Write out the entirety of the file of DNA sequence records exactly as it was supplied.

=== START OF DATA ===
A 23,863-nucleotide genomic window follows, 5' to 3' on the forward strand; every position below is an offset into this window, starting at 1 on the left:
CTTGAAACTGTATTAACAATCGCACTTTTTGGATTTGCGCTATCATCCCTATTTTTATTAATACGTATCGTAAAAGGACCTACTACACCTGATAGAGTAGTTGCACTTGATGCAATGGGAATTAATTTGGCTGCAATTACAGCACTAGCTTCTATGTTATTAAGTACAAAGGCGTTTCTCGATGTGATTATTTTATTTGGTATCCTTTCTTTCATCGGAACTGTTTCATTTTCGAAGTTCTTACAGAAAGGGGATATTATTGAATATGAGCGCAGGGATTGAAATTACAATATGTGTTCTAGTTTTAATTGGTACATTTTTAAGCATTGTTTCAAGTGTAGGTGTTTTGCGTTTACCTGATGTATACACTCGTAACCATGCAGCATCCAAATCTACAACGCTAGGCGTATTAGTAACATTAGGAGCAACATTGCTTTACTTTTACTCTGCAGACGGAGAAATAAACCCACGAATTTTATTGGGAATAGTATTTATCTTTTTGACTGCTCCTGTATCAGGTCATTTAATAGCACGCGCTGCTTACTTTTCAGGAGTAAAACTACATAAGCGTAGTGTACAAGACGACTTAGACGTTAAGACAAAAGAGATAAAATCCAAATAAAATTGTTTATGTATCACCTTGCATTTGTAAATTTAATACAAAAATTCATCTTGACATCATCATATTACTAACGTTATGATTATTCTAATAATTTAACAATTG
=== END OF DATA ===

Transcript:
A 23,863-nucleotide genomic window follows, 5' to 3' on the forward strand; every position below is an offset into this window, starting at 1 on the left:
CTTGAAACTGTATTAACAATCGCACTTTTTGGATTTGCGCTATCATCCCTATTTTTATTAATACGTATCGTAAAAGGACCTACTACACCTGATAGAGTAGTTGCACTTGATGCAATGGGAATTAATTTGGCTGCAATTACAGCACTAGCTTCTATGTTATTAAGTACAAAGGCGTTTCTCGATGTGATTATTTTATTTGGTATCCTTTCTTTCATCGGAACTGTTTCATTTTCGAAGTTCTTACAGAAAGGGGATATTATTGAATATGAGCGCAGGGATTGAAATTACAATATGTGTTCTAGTTTTAATTGGTACATTTTTAAGCATTGTTTCAAGTGTAGGTGTTTTGCGTTTACCTGATGTATACACTCGTAACCATGCAGCATCCAAATCTACAACGCTAGGCGTATTAGTAACATTAGGAGCAACATTGCTTTACTTTTACTCTGCAGACGGAGAAATAAACCCACGAATTTTATTGGGAATAGTATTTATCTTTTTGACTGCTCCTGTATCAGGTCATTTAATAGCACGCGCTGCTTACTTTTCAGGAGTAAAACTACATAAGCGTAGTGTACAAGACGACTTAGACGTTAAGACAAAAGAGATAAAATCCAAATAAAATTGTTTATGTATCACCTTGCATTTGTAAATTTAATACAAAAATTCATCTTGACATCATCATATTACTAACGTTATGATTATTCTAATAATTTAACAATTG